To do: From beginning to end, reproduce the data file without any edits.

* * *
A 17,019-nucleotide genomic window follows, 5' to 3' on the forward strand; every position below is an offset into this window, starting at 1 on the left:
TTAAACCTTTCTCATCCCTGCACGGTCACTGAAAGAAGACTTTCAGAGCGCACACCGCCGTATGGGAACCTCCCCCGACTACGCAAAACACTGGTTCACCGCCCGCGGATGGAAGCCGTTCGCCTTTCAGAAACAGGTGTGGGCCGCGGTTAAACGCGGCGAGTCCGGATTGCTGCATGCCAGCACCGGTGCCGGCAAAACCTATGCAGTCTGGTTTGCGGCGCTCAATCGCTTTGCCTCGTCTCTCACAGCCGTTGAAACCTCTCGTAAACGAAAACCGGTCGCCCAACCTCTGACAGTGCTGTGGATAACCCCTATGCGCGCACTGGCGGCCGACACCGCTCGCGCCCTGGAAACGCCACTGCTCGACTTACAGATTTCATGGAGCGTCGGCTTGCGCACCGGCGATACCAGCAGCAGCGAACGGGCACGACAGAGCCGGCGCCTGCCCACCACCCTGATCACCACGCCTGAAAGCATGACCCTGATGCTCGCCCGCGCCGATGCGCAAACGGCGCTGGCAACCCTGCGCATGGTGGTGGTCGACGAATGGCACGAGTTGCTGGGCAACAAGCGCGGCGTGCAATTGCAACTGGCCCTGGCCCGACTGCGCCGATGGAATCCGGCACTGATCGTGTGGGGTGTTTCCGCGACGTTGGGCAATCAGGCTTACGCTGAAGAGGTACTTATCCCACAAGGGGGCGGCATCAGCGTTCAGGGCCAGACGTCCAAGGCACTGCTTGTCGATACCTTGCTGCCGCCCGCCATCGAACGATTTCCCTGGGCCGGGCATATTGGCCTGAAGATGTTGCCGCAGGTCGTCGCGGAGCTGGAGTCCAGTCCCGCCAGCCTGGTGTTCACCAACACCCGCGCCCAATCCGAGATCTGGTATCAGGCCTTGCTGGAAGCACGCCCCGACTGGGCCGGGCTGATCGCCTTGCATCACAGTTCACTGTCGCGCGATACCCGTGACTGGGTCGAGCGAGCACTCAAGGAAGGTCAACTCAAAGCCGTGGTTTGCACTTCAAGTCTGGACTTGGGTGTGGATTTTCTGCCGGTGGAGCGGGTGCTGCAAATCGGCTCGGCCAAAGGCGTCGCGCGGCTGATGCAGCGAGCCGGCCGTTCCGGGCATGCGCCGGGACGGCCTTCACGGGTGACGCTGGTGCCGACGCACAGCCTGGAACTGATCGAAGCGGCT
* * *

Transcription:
A 17,019-nucleotide genomic window follows, 5' to 3' on the forward strand; every position below is an offset into this window, starting at 1 on the left:
TTAAACCTTTCTCATCCCTGCACGGTCACTGAAAGAAGACTTTCAGAGCGCACACCGCCGTATGGGAACCTCCCCCGACTACGCAAAACACTGGTTCACCGCCCGCGGATGGAAGCCGTTCGCCTTTCAGAAACAGGTGTGGGCCGCGGTTAAACGCGGCGAGTCCGGATTGCTGCATGCCAGCACCGGTGCCGGCAAAACCTATGCAGTCTGGTTTGCGGCGCTCAATCGCTTTGCCTCGTCTCTCACAGCCGTTGAAACCTCTCGTAAACGAAAACCGGTCGCCCAACCTCTGACAGTGCTGTGGATAACCCCTATGCGCGCACTGGCGGCCGACACCGCTCGCGCCCTGGAAACGCCACTGCTCGACTTACAGATTTCATGGAGCGTCGGCTTGCGCACCGGCGATACCAGCAGCAGCGAACGGGCACGACAGAGCCGGCGCCTGCCCACCACCCTGATCACCACGCCTGAAAGCATGACCCTGATGCTCGCCCGCGCCGATGCGCAAACGGCGCTGGCAACCCTGCGCATGGTGGTGGTCGACGAATGGCACGAGTTGCTGGGCAACAAGCGCGGCGTGCAATTGCAACTGGCCCTGGCCCGACTGCGCCGATGGAATCCGGCACTGATCGTGTGGGGTGTTTCCGCGACGTTGGGCAATCAGGCTTACGCTGAAGAGGTACTTATCCCACAAGGGGGCGGCATCAGCGTTCAGGGCCAGACGTCCAAGGCACTGCTTGTCGATACCTTGCTGCCGCCCGCCATCGAACGATTTCCCTGGGCCGGGCATATTGGCCTGAAGATGTTGCCGCAGGTCGTCGCGGAGCTGGAGTCCAGTCCCGCCAGCCTGGTGTTCACCAACACCCGCGCCCAATCCGAGATCTGGTATCAGGCCTTGCTGGAAGCACGCCCCGACTGGGCCGGGCTGATCGCCTTGCATCACAGTTCACTGTCGCGCGATACCCGTGACTGGGTCGAGCGAGCACTCAAGGAAGGTCAACTCAAAGCCGTGGTTTGCACTTCAAGTCTGGACTTGGGTGTGGATTTTCTGCCGGTGGAGCGGGTGCTGCAAATCGGCTCGGCCAAAGGCGTCGCGCGGCTGATGCAGCGAGCCGGCCGTTCCGGGCATGCGCCGGGACGGCCTTCACGGGTGACGCTGGTGCCGACGCACAGCCTGGAACTGATCGAAGCGGCT